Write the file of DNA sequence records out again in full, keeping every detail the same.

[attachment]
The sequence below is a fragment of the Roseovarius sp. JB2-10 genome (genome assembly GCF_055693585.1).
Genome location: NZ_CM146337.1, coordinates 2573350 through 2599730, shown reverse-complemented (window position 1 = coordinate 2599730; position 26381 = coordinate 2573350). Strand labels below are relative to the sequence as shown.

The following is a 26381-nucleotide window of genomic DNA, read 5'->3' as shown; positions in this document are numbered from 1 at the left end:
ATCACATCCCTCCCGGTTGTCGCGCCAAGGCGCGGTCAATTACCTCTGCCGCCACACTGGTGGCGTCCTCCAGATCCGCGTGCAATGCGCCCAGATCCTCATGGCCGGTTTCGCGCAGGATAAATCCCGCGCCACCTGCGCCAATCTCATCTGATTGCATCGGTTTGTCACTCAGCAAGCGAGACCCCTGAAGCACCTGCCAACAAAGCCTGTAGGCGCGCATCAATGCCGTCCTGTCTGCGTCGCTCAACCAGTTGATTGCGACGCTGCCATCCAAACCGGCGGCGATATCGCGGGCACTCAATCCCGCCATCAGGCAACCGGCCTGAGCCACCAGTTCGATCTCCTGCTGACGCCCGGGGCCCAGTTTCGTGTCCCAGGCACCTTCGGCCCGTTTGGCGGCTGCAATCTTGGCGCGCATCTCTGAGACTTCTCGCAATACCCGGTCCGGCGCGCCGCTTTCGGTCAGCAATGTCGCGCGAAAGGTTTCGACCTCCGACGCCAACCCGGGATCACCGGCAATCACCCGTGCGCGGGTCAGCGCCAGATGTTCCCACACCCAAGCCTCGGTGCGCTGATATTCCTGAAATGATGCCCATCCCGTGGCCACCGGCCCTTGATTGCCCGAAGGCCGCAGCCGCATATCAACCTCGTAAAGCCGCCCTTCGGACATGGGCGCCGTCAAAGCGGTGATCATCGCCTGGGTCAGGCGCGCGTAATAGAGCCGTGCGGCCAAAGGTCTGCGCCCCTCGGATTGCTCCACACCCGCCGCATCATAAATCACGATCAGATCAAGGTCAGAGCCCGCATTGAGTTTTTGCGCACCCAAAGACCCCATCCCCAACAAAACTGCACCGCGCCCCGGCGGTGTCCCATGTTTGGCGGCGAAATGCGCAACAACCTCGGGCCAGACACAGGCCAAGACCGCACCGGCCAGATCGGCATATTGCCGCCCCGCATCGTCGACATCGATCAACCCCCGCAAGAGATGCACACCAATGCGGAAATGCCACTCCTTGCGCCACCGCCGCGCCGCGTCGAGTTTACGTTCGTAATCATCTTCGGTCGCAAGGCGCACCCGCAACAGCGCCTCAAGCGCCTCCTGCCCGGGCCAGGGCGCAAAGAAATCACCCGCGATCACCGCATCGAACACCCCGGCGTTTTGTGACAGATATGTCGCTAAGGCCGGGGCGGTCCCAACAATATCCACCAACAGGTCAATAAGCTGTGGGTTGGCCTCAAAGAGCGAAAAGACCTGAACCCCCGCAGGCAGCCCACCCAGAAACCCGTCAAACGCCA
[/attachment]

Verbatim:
The sequence below is a fragment of the Roseovarius sp. JB2-10 genome (genome assembly GCF_055693585.1).
Genome location: NZ_CM146337.1, coordinates 2573350 through 2599730, shown reverse-complemented (window position 1 = coordinate 2599730; position 26381 = coordinate 2573350). Strand labels below are relative to the sequence as shown.

The following is a 26381-nucleotide window of genomic DNA, read 5'->3' as shown; positions in this document are numbered from 1 at the left end:
ATCACATCCCTCCCGGTTGTCGCGCCAAGGCGCGGTCAATTACCTCTGCCGCCACACTGGTGGCGTCCTCCAGATCCGCGTGCAATGCGCCCAGATCCTCATGGCCGGTTTCGCGCAGGATAAATCCCGCGCCACCTGCGCCAATCTCATCTGATTGCATCGGTTTGTCACTCAGCAAGCGAGACCCCTGAAGCACCTGCCAACAAAGCCTGTAGGCGCGCATCAATGCCGTCCTGTCTGCGTCGCTCAACCAGTTGATTGCGACGCTGCCATCCAAACCGGCGGCGATATCGCGGGCACTCAATCCCGCCATCAGGCAACCGGCCTGAGCCACCAGTTCGATCTCCTGCTGACGCCCGGGGCCCAGTTTCGTGTCCCAGGCACCTTCGGCCCGTTTGGCGGCTGCAATCTTGGCGCGCATCTCTGAGACTTCTCGCAATACCCGGTCCGGCGCGCCGCTTTCGGTCAGCAATGTCGCGCGAAAGGTTTCGACCTCCGACGCCAACCCGGGATCACCGGCAATCACCCGTGCGCGGGTCAGCGCCAGATGTTCCCACACCCAAGCCTCGGTGCGCTGATATTCCTGAAATGATGCCCATCCCGTGGCCACCGGCCCTTGATTGCCCGAAGGCCGCAGCCGCATATCAACCTCGTAAAGCCGCCCTTCGGACATGGGCGCCGTCAAAGCGGTGATCATCGCCTGGGTCAGGCGCGCGTAATAGAGCCGTGCGGCCAAAGGTCTGCGCCCCTCGGATTGCTCCACACCCGCCGCATCATAAATCACGATCAGATCAAGGTCAGAGCCCGCATTGAGTTTTTGCGCACCCAAAGACCCCATCCCCAACAAAACTGCACCGCGCCCCGGCGGTGTCCCATGTTTGGCGGCGAAATGCGCAACAACCTCGGGCCAGACACAGGCCAAGACCGCACCGGCCAGATCGGCATATTGCCGCCCCGCATCGTCGACATCGATCAACCCCCGCAAGAGATGCACACCAATGCGGAAATGCCACTCCTTGCGCCACCGCCGCGCCGCGTCGAGTTTACGTTCGTAATCATCTTCGGTCGCAAGGCGCACCCGCAACAGCGCCTCAAGCGCCTCCTGCCCGGGCCAGGGCGCAAAGAAATCACCCGCGATCACCGCATCGAACACCCCGGCGTTTTGTGACAGATATGTCGCTAAGGCCGGGGCGGTCCCAACAATATCCACCAACAGGTCAATAAGCTGTGGGTTGGCCTCAAAGAGCGAAAAGACCTGAACCCCCGCAGGCAGCCCACCCAGAAACCCGTCAAACGCCA